Shakespeare's First Folio - LightNovelsOnl.com
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Cym. This hath some seeming
Sooth. The lofty Cedar, Royall Cymbeline Personates thee: And thy lopt Branches, point Thy two Sonnes forth: who by Belarius stolne For many yeares thought dead, are now reuiu'd To the Maiesticke Cedar ioyn'd; whose Issue Promises Britaine, Peace and Plenty
Cym. Well, My Peace we will begin: And Caius Lucius, Although the Victor, we submit to Caesar, And to the Romane Empire; promising To pay our wonted Tribute, from the which We were disswaded by our wicked Queene, Whom heauens in Iustice both on her, and hers, Haue laid most heauy hand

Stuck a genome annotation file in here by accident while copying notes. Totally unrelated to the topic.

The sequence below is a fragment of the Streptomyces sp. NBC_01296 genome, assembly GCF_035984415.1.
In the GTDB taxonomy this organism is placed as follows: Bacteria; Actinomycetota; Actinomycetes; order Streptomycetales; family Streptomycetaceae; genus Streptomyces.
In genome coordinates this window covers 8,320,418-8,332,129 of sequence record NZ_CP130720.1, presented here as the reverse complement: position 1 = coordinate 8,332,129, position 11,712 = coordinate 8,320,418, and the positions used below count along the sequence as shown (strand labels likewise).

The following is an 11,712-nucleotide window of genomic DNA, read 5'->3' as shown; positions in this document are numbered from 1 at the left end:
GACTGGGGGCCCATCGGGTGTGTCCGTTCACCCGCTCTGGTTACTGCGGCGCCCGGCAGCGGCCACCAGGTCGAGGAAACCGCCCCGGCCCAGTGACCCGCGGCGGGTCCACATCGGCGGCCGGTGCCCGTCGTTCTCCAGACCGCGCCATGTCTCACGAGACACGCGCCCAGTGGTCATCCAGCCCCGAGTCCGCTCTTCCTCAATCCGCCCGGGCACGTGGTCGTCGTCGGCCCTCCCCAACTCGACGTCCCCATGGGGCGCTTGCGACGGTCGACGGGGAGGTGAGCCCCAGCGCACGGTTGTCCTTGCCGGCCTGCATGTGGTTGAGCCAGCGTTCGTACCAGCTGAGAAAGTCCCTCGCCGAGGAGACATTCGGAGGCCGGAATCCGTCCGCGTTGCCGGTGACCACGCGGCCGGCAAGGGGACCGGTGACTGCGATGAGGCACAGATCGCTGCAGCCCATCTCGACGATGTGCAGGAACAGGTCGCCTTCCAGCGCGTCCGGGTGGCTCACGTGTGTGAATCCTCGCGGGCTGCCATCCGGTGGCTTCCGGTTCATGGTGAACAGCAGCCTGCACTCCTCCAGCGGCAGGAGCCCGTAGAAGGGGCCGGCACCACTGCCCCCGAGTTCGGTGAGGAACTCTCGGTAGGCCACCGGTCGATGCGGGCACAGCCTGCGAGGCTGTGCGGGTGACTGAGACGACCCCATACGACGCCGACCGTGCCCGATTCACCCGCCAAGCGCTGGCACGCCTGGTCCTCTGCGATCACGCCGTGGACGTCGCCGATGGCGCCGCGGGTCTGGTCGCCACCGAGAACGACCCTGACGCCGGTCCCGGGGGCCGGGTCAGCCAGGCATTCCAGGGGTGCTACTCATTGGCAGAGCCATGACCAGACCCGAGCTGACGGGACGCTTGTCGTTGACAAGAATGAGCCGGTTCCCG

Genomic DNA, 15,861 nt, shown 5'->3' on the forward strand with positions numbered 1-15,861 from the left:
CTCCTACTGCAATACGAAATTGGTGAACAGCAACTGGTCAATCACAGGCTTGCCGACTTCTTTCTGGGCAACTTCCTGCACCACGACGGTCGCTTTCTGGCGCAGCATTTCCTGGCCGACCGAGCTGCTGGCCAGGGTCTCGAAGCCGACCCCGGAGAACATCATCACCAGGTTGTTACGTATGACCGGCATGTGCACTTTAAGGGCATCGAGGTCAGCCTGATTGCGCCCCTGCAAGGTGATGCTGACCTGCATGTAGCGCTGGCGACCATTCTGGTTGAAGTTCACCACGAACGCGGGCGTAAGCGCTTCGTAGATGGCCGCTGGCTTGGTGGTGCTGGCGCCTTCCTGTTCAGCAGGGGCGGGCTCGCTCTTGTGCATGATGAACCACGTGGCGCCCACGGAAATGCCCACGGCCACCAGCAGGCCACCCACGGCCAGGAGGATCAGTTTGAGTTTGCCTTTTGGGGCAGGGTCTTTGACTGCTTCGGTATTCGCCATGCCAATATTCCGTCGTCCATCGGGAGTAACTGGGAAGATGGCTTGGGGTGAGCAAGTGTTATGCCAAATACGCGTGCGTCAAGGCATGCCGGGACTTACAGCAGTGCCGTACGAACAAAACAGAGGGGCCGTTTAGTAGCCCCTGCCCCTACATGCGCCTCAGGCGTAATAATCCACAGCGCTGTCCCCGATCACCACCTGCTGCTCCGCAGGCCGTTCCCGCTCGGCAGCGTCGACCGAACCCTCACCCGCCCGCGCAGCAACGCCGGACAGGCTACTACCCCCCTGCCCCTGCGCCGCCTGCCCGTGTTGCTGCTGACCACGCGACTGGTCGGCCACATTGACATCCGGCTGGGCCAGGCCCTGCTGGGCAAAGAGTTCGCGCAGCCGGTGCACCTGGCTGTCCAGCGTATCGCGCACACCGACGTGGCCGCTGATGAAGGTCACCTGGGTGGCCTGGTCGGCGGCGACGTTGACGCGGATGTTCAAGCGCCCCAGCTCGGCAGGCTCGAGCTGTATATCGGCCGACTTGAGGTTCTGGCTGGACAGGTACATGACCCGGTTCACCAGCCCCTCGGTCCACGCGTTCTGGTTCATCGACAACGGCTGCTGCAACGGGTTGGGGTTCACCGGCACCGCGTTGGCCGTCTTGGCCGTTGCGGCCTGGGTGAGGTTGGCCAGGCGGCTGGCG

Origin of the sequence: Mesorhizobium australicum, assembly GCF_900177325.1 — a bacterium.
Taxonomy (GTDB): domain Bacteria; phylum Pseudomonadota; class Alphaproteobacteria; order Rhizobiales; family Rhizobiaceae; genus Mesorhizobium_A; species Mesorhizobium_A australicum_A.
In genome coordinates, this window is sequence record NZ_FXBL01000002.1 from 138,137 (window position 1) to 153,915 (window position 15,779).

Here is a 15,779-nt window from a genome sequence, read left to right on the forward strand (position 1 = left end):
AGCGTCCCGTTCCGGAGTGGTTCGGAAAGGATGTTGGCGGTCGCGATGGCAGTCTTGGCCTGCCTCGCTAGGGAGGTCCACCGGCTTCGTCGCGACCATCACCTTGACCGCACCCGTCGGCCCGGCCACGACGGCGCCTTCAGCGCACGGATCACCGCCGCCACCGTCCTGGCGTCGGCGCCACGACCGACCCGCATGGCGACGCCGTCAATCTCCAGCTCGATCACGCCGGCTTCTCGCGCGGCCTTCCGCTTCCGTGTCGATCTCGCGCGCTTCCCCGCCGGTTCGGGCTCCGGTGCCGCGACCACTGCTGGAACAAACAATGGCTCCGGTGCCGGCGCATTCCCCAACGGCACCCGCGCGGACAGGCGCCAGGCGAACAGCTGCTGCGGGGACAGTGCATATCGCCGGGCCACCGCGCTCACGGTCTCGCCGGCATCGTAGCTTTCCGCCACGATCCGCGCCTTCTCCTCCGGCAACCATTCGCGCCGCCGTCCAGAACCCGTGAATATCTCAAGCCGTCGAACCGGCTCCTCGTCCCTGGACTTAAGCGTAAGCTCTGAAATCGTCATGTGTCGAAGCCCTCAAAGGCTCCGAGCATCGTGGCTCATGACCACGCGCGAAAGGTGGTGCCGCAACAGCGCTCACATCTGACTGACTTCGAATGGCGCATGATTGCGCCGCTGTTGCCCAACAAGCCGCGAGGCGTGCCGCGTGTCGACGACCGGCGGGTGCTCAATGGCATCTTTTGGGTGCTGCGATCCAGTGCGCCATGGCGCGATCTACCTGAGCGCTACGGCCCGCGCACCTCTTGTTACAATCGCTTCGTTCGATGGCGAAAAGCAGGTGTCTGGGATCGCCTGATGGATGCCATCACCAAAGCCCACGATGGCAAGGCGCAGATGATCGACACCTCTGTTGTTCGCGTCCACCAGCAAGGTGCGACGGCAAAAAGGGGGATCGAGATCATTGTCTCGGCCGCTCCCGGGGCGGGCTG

Sooth. The fingers of the Powres aboue, do tune The harmony of this Peace: the Vision Which I made knowne to Lucius ere the stroke Of yet this sca.r.s.e-cold-Battaile, at this instant Is full accomplish'd. For the Romaine Eagle From South to West, on wing soaring aloft Lessen'd her selfe, and in the Beames o'th' Sun So vanish'd; which fore-shew'd our Princely Eagle Th' Imperiall Caesar, should againe vnite His Fauour, with the Radiant Cymbeline, Which s.h.i.+nes heere in the West
Cym. Laud we the G.o.ds, And let our crooked Smoakes climbe to their Nostrils From our blest Altars. Publish we this Peace To all our Subiects. Set we forward: Let A Roman, and a Brittish Ensigne waue Friendly together: so through Luds-Towne march, And in the Temple of great Iupiter Our Peace wee'l ratifie: Seale it with Feasts.
Set on there: Neuer was a Warre did cease (Ere bloodie hands were wash'd) with such a Peace.
FINIS. THE TRAGEDIE OF CYMBELINE.